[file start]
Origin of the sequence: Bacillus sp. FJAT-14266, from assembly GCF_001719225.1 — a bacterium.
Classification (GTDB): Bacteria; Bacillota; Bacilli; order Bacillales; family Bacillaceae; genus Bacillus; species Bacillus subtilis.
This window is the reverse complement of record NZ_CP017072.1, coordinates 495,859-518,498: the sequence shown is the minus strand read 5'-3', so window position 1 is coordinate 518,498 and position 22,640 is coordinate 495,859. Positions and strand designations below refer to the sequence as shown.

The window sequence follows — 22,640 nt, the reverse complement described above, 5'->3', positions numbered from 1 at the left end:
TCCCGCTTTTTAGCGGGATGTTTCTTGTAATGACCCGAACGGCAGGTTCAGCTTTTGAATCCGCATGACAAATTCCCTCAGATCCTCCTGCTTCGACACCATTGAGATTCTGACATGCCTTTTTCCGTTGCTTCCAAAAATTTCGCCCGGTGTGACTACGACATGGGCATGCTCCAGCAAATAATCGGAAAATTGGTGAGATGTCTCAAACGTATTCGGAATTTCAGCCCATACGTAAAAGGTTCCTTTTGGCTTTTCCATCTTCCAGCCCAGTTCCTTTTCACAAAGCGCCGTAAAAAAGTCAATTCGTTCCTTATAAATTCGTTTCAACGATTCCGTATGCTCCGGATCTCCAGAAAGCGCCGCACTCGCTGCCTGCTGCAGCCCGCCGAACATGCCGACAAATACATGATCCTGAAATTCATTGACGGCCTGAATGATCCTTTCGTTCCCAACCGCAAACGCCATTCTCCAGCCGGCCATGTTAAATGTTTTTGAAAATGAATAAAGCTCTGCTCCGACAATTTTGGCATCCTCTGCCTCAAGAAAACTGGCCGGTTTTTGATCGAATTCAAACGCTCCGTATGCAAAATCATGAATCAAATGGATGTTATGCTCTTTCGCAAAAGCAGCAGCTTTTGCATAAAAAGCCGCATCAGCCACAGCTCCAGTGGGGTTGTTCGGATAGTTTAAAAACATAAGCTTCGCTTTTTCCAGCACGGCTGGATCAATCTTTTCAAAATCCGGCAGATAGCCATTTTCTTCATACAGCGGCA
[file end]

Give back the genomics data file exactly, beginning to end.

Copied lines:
Origin of the sequence: Bacillus sp. FJAT-14266, from assembly GCF_001719225.1 — a bacterium.
Classification (GTDB): Bacteria; Bacillota; Bacilli; order Bacillales; family Bacillaceae; genus Bacillus; species Bacillus subtilis.
This window is the reverse complement of record NZ_CP017072.1, coordinates 495,859-518,498: the sequence shown is the minus strand read 5'-3', so window position 1 is coordinate 518,498 and position 22,640 is coordinate 495,859. Positions and strand designations below refer to the sequence as shown.

The window sequence follows — 22,640 nt, the reverse complement described above, 5'->3', positions numbered from 1 at the left end:
TCCCGCTTTTTAGCGGGATGTTTCTTGTAATGACCCGAACGGCAGGTTCAGCTTTTGAATCCGCATGACAAATTCCCTCAGATCCTCCTGCTTCGACACCATTGAGATTCTGACATGCCTTTTTCCGTTGCTTCCAAAAATTTCGCCCGGTGTGACTACGACATGGGCATGCTCCAGCAAATAATCGGAAAATTGGTGAGATGTCTCAAACGTATTCGGAATTTCAGCCCATACGTAAAAGGTTCCTTTTGGCTTTTCCATCTTCCAGCCCAGTTCCTTTTCACAAAGCGCCGTAAAAAAGTCAATTCGTTCCTTATAAATTCGTTTCAACGATTCCGTATGCTCCGGATCTCCAGAAAGCGCCGCACTCGCTGCCTGCTGCAGCCCGCCGAACATGCCGACAAATACATGATCCTGAAATTCATTGACGGCCTGAATGATCCTTTCGTTCCCAACCGCAAACGCCATTCTCCAGCCGGCCATGTTAAATGTTTTTGAAAATGAATAAAGCTCTGCTCCGACAATTTTGGCATCCTCTGCCTCAAGAAAACTGGCCGGTTTTTGATCGAATTCAAACGCTCCGTATGCAAAATCATGAATCAAATGGATGTTATGCTCTTTCGCAAAAGCAGCAGCTTTTGCATAAAAAGCCGCATCAGCCACAGCTCCAGTGGGGTTGTTCGGATAGTTTAAAAACATAAGCTTCGCTTTTTCCAGCACGGCTGGATCAATCTTTTCAAAATCCGGCAGATAGCCATTTTCTTCATACAGCGGCA